The South Pole, also known as the Geographic South Pole or Terrestrial South Pole, is one of the two points where the Earth’s axis of rotation intersects its surface. It is the southernmost point on the surface of the Earth and lies on the opposite side of the Earth from the North Pole.
The South Pole is located on the solid ground, allowing a permanent research station to be built at the site of the pole itself. Although it was once an elusive goal that took the lives of many explorers, thanks to modern technology, it has been permanently staffed since 1956 and is now a destination of commercial travel expeditions.
The South Pole station is at an elevation of 2,900 meters; however, the equivalent pressure elevation, based on polar atmospheric conditions, will vary from 3,300 to 4,000 meters. No landmarks are visible on the 3,000-meter-thick plateau of ice. South Pole Station is 1,350 km from McMurdo Station.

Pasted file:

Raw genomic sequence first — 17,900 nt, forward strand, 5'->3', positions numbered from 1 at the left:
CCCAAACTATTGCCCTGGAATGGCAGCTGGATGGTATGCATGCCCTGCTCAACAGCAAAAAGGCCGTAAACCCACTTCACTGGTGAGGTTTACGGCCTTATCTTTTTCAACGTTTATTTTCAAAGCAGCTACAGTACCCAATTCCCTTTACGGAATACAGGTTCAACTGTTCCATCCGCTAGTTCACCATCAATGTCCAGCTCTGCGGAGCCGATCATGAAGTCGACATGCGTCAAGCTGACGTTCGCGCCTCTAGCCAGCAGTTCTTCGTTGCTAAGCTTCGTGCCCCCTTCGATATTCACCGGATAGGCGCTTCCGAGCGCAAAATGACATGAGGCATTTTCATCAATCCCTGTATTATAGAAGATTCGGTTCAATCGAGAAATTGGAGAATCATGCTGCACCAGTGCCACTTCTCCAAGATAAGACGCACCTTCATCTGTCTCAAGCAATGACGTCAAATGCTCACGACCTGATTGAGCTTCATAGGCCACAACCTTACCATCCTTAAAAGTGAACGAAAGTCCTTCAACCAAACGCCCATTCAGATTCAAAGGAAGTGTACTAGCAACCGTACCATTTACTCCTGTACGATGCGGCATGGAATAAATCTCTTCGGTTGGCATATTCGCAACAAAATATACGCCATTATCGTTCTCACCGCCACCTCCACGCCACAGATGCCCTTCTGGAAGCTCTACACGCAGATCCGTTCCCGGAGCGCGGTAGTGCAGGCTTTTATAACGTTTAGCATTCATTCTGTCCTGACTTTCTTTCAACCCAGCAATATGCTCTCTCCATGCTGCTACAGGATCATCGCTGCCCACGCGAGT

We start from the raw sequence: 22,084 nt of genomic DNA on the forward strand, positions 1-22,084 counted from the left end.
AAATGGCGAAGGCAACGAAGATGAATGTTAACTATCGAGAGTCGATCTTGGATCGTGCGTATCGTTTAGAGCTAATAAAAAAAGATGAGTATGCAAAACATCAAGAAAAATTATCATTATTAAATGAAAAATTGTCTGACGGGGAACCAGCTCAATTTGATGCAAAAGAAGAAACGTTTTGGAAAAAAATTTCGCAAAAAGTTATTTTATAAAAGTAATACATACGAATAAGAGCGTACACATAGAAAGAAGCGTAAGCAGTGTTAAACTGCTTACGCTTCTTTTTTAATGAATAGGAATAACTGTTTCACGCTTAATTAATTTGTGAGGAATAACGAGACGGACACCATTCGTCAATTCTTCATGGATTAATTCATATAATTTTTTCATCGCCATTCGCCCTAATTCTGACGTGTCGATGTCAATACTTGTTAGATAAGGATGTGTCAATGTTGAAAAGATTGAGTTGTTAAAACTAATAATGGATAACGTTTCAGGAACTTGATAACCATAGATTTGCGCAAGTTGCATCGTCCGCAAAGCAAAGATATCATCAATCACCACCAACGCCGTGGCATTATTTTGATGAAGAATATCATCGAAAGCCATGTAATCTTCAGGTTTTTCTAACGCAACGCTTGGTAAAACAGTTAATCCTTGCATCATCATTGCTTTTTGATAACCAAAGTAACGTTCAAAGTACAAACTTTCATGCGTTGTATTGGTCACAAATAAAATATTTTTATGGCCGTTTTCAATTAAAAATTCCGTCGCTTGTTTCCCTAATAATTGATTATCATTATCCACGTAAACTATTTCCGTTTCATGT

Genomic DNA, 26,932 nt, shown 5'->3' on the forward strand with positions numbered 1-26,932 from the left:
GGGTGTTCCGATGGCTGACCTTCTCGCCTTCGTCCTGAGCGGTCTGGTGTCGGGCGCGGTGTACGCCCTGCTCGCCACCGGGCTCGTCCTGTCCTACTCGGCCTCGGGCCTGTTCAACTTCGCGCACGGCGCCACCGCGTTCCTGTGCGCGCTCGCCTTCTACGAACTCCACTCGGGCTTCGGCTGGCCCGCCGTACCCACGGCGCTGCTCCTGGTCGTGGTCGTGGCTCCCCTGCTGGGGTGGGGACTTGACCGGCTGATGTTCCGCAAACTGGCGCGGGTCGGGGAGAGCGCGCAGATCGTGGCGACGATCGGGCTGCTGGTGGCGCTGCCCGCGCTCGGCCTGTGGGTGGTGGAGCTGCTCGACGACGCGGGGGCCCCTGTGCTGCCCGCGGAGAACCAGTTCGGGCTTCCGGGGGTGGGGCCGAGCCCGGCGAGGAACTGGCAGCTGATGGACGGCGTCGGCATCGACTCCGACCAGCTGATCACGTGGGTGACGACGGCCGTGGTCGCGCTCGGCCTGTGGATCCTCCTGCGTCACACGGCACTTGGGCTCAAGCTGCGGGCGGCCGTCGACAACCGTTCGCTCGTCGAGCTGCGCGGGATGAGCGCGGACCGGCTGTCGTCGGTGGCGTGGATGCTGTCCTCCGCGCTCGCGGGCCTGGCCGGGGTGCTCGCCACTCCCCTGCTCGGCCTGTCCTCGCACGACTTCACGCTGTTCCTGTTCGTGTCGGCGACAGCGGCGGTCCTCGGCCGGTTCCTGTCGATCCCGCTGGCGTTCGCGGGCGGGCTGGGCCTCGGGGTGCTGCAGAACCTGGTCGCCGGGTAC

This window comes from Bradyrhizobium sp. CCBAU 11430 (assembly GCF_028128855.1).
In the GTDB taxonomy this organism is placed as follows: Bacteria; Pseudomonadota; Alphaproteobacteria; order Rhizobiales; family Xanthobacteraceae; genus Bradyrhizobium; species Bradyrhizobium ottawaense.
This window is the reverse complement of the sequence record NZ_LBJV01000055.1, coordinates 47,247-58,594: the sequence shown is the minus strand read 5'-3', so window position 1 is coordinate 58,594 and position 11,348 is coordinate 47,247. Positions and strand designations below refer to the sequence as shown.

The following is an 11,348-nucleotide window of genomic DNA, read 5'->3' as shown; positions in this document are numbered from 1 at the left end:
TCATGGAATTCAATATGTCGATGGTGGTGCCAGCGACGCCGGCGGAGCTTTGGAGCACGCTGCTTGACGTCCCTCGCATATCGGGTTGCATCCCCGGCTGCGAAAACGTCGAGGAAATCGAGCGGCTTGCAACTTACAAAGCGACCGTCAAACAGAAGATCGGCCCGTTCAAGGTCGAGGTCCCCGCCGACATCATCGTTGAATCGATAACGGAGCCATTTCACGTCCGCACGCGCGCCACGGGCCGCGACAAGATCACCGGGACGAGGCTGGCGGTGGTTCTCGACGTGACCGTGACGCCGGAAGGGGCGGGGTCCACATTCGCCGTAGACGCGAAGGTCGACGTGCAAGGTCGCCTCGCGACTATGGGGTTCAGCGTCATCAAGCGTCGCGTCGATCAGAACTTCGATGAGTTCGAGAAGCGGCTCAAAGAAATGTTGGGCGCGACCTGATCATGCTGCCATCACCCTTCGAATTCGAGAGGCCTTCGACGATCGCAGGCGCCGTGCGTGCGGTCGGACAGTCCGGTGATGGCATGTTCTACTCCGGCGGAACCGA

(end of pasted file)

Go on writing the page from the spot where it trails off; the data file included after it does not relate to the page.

History of South Pole
The geographic South Pole (90 degrees South) has long been a prized goal of Antarctic explorers. The first to reach it were four Norwegians led by Roald Amundsen in 1911. About a month later, in January 1912, the British explorer Robert Falcon Scott reached the South Pole with four companions. Scott and his party perished from exposure and hunger on their attempted return on foot to the McMurdo Sound region.
No one stepped foot on the south pole until 1956, when another US Navy plane reached the pole, landing this time. Soon thereafter, the US constructed a station as part of the International Geophysical Year, which has been permanently staffed since.